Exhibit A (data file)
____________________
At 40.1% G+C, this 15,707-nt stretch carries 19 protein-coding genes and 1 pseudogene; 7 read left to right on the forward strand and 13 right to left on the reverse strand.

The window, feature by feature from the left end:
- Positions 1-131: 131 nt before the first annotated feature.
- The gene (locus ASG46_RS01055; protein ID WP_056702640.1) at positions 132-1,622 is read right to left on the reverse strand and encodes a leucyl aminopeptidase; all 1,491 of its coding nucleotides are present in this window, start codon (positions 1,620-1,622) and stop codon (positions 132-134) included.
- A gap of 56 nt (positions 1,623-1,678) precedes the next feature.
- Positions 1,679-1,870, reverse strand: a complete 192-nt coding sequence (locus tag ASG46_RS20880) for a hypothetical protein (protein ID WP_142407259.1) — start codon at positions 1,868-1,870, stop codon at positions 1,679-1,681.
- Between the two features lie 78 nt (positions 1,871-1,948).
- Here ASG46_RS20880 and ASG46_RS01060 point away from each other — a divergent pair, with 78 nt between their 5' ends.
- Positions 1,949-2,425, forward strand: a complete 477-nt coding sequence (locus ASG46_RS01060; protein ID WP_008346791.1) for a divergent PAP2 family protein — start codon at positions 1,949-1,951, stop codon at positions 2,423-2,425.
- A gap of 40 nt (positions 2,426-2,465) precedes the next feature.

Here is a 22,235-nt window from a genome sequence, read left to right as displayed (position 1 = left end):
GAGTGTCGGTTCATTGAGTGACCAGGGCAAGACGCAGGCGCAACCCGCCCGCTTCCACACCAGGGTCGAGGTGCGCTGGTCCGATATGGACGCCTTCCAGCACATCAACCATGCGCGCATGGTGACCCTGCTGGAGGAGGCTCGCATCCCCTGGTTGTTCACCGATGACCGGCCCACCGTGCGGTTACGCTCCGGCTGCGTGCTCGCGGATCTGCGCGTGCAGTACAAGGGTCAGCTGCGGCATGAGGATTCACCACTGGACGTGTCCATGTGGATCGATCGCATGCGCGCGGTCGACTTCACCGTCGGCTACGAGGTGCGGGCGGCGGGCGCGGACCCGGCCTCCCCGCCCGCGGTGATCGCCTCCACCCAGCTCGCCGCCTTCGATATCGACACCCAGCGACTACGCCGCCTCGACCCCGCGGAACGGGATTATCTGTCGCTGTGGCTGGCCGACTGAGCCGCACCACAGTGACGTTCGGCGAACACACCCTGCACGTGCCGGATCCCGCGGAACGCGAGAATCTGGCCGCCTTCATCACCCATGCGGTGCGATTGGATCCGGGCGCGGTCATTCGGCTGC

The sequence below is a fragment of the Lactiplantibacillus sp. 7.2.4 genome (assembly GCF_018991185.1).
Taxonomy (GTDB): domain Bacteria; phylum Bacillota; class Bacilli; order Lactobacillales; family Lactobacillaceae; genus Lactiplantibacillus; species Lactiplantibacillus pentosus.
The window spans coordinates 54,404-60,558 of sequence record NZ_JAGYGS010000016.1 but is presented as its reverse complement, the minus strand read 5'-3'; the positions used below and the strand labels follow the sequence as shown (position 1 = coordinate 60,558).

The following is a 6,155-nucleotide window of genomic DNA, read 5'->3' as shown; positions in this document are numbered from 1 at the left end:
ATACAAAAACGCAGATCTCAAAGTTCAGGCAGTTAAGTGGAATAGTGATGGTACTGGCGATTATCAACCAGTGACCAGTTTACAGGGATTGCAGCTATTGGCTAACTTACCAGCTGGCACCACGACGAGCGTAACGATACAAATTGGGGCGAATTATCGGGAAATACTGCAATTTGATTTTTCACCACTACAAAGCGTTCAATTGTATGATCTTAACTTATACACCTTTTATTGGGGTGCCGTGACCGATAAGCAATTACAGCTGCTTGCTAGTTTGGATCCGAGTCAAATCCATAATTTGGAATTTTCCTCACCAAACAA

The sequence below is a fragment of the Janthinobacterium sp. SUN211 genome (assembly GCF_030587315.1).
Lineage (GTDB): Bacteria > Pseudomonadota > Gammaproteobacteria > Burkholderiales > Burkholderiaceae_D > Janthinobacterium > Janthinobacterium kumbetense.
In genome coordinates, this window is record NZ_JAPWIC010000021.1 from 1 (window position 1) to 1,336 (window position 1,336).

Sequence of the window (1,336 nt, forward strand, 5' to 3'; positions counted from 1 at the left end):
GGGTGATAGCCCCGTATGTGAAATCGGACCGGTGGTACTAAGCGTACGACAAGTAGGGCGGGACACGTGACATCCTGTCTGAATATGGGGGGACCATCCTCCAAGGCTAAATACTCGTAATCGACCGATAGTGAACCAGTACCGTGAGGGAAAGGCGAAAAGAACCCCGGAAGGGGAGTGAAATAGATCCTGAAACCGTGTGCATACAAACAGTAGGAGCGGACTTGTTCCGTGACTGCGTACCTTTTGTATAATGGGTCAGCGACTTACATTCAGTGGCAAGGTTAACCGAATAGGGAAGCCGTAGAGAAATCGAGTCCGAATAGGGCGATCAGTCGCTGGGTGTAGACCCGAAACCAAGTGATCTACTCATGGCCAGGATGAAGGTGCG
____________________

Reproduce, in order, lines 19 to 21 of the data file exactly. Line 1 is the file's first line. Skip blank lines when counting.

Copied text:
Lineage (GTDB): Bacteria > Pseudomonadota > Gammaproteobacteria > Burkholderiales > Burkholderiaceae_D > Janthinobacterium > Janthinobacterium kumbetense.
In genome coordinates, this window is record NZ_JAPWIC010000021.1 from 1 (window position 1) to 1,336 (window position 1,336).

Sequence of the window (1,336 nt, forward strand, 5' to 3'; positions counted from 1 at the left end):